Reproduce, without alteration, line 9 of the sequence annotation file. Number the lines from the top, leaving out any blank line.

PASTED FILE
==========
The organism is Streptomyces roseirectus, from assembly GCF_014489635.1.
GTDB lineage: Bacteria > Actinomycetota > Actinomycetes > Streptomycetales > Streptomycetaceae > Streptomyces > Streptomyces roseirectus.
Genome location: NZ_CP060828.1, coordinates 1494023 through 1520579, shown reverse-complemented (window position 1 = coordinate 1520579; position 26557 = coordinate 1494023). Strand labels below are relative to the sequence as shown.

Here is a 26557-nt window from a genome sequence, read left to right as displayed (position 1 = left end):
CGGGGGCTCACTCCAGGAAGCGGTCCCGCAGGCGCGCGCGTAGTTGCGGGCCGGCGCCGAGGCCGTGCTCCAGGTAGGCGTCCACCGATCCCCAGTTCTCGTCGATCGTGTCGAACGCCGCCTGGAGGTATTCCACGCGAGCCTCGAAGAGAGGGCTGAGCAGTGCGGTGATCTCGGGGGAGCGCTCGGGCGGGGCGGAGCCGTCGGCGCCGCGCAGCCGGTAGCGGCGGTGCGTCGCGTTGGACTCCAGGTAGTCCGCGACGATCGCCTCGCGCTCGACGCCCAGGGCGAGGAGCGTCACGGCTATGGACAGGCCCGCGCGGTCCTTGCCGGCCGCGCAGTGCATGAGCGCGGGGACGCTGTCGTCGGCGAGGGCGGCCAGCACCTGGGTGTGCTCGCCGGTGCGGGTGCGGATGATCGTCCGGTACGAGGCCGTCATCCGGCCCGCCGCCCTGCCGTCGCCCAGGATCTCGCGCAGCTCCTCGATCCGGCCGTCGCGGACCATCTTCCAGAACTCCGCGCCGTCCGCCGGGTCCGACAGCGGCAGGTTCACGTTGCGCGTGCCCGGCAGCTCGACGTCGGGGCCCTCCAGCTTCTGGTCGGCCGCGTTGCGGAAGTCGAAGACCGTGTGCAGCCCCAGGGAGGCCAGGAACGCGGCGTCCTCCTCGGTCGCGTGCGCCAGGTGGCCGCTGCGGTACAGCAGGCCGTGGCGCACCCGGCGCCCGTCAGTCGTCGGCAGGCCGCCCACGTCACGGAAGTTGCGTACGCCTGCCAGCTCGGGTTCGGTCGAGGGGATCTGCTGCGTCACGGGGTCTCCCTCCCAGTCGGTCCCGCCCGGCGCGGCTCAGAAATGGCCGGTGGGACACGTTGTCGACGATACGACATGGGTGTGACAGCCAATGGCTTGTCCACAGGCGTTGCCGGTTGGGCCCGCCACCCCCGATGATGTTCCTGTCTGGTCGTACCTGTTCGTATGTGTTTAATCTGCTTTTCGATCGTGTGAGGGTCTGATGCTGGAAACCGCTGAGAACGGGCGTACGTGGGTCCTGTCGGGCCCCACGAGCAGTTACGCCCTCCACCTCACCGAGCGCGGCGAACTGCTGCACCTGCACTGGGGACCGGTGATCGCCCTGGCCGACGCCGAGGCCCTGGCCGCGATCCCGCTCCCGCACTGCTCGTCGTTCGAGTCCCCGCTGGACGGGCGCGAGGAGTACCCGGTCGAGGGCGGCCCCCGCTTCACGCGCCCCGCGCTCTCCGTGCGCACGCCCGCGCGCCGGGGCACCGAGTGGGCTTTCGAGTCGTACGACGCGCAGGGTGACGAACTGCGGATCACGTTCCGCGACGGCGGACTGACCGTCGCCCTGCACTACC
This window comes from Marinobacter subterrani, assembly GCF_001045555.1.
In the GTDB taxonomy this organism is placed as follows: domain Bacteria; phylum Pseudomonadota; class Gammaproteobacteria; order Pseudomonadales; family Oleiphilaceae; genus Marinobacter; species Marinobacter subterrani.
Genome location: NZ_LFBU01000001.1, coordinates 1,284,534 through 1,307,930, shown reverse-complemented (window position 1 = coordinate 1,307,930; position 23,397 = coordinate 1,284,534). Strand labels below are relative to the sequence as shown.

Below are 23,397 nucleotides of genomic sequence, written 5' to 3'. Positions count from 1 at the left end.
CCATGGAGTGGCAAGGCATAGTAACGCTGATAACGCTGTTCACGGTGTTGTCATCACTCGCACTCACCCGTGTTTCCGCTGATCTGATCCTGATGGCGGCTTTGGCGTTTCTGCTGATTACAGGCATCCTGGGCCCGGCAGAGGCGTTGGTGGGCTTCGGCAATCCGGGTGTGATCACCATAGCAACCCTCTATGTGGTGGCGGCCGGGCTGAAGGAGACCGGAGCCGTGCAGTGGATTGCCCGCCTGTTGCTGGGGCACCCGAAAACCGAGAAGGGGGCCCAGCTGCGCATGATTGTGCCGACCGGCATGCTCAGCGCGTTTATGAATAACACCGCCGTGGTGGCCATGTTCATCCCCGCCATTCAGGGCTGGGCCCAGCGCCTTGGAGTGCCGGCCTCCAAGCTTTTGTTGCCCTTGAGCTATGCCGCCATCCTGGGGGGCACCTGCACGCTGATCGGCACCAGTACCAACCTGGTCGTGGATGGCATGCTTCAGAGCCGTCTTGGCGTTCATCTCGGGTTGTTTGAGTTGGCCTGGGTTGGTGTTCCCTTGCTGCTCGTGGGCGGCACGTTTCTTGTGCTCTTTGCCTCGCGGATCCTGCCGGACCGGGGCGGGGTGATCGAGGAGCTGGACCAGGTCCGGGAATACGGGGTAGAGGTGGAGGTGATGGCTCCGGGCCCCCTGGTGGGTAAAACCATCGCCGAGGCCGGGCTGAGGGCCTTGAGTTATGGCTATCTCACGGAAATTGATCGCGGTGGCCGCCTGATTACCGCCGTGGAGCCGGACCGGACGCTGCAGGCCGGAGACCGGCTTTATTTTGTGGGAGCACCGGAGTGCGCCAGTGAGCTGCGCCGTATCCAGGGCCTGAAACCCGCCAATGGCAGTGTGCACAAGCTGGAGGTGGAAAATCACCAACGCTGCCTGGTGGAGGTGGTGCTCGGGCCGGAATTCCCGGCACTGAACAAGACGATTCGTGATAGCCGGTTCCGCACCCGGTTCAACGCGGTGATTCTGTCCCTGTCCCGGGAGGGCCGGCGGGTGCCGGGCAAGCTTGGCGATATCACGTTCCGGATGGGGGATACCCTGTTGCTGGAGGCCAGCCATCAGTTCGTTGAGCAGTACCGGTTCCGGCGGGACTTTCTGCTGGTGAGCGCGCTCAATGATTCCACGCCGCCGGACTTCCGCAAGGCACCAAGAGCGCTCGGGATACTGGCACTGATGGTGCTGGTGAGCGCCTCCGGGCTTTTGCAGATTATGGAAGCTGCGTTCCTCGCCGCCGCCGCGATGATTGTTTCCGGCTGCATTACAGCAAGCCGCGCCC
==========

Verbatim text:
Below are 23,397 nucleotides of genomic sequence, written 5' to 3'. Positions count from 1 at the left end.